Fundamental: Spread trade was active and helped pressure old crop over new crop and helped pressure corn in general compared with soybeans. July corn pushed to a 4-session low as speculative long liquidation selling was thought to be active at times. Talk of the overbought condition of the market and follow-through technical selling after the hook reversal and lower close yesterday helped spark some early selling pressures. There was also talk that speculators were unwinding long corn/short soybean spreads. Planting progress was in line with expectations but there are still 7.57 million acres left to plant for Ohio, Indiana and North Dakota alone. Planted area reached 79% complete by Sunday compared with 63% last week, 92% last year and 88% as the 10 year average for this time of year. Talk of higher production in China to a new record high this year was also seen as a factor to spark some long liquidation selling.
Technical: July corn was sharply lower, finding follow-through selling to confirm yesterday’s minor reversal top. The low-range close below the pivot point suggests a bearish bias, although it is fairly common to see some back and fill after the reversal action of the last two days. The reversal high of 775 is initial resistance, with the April high of 788.76 being next. Support is the 20 and 50-day moving averages at 722-724. Directionals have turned lower from a general overbought condition to favor the sell side. Stochastics are showing a sell signal. The Elliott Wave theory suggests that this week’s rally is the start of another leg higher after an ABC correction. The 138% retracement of the April-May decline suggests an upside objective of 838.
Fundamental: The market saw some solid gains early in the session but weakness in the other grains helped pull futures back to near unchanged to lower on the day for old crop and just slightly higher on the day for new crop. A positive tilt to outside market factors, higher energy prices and talk of liquidation out of corn/soybean spreads helped support moderate gains for the soybean market early in the session today. The weekly crop progress report showed planted acreage at 41% complete compared with 22% last week and 51% last year. The 10 year average for this time of year is 53%. Cash markets were quiet but vegetable oil markets in Europe and Malaysia were strong overnight which helped support oil. A weaker US dollar was seen as a positive force but weakness in wheat was seen as a negative. Ideas that the extended forecast models suggest an opening for eastern Corn Belt producers to get their crop in the ground helped to pressure corn and support new crop soybeans which were up as much as 17 3/4 cents early in the session. Old crop meal gave back much of the early gains and helped to drag soybeans down from the highs into the close.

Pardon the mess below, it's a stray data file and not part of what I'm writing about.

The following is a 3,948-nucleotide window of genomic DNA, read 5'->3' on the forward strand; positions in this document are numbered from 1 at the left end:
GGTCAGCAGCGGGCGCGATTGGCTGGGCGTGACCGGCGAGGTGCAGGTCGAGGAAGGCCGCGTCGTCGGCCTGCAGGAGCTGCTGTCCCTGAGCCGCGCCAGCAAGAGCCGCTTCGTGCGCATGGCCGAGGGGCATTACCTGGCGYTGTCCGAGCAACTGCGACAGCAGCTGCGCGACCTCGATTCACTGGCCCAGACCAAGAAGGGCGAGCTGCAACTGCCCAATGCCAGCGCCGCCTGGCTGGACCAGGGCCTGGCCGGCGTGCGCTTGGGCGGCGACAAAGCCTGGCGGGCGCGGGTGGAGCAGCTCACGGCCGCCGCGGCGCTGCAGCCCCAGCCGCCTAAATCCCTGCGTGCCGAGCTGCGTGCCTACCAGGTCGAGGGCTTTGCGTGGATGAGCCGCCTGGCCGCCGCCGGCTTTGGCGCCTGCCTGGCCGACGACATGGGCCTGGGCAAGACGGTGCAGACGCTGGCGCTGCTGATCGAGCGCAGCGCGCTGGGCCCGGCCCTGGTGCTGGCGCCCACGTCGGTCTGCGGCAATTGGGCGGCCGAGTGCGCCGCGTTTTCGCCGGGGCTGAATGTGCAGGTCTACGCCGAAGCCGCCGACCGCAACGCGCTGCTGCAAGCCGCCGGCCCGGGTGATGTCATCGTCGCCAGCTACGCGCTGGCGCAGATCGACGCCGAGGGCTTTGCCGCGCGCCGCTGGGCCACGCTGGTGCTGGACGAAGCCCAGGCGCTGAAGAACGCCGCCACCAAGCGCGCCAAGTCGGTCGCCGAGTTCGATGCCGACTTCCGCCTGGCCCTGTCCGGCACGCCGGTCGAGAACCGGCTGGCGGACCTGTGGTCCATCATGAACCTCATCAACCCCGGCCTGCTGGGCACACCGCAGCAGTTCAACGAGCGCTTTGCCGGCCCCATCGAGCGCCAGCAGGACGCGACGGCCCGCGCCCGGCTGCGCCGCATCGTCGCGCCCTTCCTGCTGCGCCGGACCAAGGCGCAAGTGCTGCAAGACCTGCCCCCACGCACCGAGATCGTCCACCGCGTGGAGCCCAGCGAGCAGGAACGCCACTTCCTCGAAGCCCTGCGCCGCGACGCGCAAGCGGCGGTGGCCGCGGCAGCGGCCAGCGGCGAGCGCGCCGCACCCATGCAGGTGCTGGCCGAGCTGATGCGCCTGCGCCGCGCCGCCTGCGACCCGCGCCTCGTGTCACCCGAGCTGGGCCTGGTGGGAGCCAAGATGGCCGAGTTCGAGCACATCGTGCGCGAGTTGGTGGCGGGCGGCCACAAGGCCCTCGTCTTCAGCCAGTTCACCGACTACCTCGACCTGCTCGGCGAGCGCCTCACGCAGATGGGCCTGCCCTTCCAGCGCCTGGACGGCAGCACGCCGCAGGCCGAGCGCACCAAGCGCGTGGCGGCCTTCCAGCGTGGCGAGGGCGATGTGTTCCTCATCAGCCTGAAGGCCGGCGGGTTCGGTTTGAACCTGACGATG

Technical: July soybeans were slightly lower on Tuesday, posting a lower day with a similar trading range for the previous few sessions. Today’s highs still respected resistance of the 100-day moving average at 1384. The lows found support on the approach to the host of moving averages between 1355-1365. The action is still within the three-month sideways trading range mostly between 1300 and 1400. Directionals have taken on more of a sideways action, with the RSI showing a mid-range value that could support a move in either direction.